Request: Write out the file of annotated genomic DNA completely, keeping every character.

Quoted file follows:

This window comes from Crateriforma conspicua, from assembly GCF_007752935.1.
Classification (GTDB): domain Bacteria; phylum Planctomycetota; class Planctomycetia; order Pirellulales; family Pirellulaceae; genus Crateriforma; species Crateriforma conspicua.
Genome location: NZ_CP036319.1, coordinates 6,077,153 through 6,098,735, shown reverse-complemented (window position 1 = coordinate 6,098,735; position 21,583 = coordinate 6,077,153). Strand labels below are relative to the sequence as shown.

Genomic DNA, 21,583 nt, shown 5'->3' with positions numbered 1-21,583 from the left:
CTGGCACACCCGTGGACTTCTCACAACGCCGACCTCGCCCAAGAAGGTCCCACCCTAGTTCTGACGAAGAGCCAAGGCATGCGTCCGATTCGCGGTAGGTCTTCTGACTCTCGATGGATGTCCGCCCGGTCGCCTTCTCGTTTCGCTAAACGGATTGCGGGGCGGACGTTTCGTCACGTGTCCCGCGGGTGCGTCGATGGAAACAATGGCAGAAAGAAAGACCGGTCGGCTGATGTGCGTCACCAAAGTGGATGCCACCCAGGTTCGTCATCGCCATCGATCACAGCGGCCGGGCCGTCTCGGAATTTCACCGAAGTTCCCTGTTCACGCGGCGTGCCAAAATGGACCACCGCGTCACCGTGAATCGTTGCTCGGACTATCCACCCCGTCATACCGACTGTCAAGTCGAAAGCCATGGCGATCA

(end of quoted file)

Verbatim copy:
This window comes from Crateriforma conspicua, from assembly GCF_007752935.1.
Classification (GTDB): domain Bacteria; phylum Planctomycetota; class Planctomycetia; order Pirellulales; family Pirellulaceae; genus Crateriforma; species Crateriforma conspicua.
Genome location: NZ_CP036319.1, coordinates 6,077,153 through 6,098,735, shown reverse-complemented (window position 1 = coordinate 6,098,735; position 21,583 = coordinate 6,077,153). Strand labels below are relative to the sequence as shown.

Genomic DNA, 21,583 nt, shown 5'->3' with positions numbered 1-21,583 from the left:
CTGGCACACCCGTGGACTTCTCACAACGCCGACCTCGCCCAAGAAGGTCCCACCCTAGTTCTGACGAAGAGCCAAGGCATGCGTCCGATTCGCGGTAGGTCTTCTGACTCTCGATGGATGTCCGCCCGGTCGCCTTCTCGTTTCGCTAAACGGATTGCGGGGCGGACGTTTCGTCACGTGTCCCGCGGGTGCGTCGATGGAAACAATGGCAGAAAGAAAGACCGGTCGGCTGATGTGCGTCACCAAAGTGGATGCCACCCAGGTTCGTCATCGCCATCGATCACAGCGGCCGGGCCGTCTCGGAATTTCACCGAAGTTCCCTGTTCACGCGGCGTGCCAAAATGGACCACCGCGTCACCGTGAATCGTTGCTCGGACTATCCACCCCGTCATACCGACTGTCAAGTCGAAAGCCATGGCGATCA